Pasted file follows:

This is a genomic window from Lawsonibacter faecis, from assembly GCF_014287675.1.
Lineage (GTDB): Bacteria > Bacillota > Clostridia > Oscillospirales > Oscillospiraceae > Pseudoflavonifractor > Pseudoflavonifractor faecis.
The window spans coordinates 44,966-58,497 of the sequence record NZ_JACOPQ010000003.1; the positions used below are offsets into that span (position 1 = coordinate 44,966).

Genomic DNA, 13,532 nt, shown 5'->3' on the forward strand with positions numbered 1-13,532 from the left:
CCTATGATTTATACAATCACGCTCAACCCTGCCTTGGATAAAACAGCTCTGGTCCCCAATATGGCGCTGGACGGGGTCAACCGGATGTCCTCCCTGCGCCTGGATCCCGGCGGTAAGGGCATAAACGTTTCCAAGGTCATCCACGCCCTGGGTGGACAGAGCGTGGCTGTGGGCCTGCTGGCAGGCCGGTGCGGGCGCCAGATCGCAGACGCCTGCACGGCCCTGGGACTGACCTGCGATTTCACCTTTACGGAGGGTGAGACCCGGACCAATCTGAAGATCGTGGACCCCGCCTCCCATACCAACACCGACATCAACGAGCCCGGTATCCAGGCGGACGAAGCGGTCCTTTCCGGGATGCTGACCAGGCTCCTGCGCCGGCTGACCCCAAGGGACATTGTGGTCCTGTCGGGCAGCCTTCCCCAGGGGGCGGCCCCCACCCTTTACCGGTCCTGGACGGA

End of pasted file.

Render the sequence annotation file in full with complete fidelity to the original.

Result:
This is a genomic window from Lawsonibacter faecis, from assembly GCF_014287675.1.
Lineage (GTDB): Bacteria > Bacillota > Clostridia > Oscillospirales > Oscillospiraceae > Pseudoflavonifractor > Pseudoflavonifractor faecis.
The window spans coordinates 44,966-58,497 of the sequence record NZ_JACOPQ010000003.1; the positions used below are offsets into that span (position 1 = coordinate 44,966).

Genomic DNA, 13,532 nt, shown 5'->3' on the forward strand with positions numbered 1-13,532 from the left:
CCTATGATTTATACAATCACGCTCAACCCTGCCTTGGATAAAACAGCTCTGGTCCCCAATATGGCGCTGGACGGGGTCAACCGGATGTCCTCCCTGCGCCTGGATCCCGGCGGTAAGGGCATAAACGTTTCCAAGGTCATCCACGCCCTGGGTGGACAGAGCGTGGCTGTGGGCCTGCTGGCAGGCCGGTGCGGGCGCCAGATCGCAGACGCCTGCACGGCCCTGGGACTGACCTGCGATTTCACCTTTACGGAGGGTGAGACCCGGACCAATCTGAAGATCGTGGACCCCGCCTCCCATACCAACACCGACATCAACGAGCCCGGTATCCAGGCGGACGAAGCGGTCCTTTCCGGGATGCTGACCAGGCTCCTGCGCCGGCTGACCCCAAGGGACATTGTGGTCCTGTCGGGCAGCCTTCCCCAGGGGGCGGCCCCCACCCTTTACCGGTCCTGGACGGA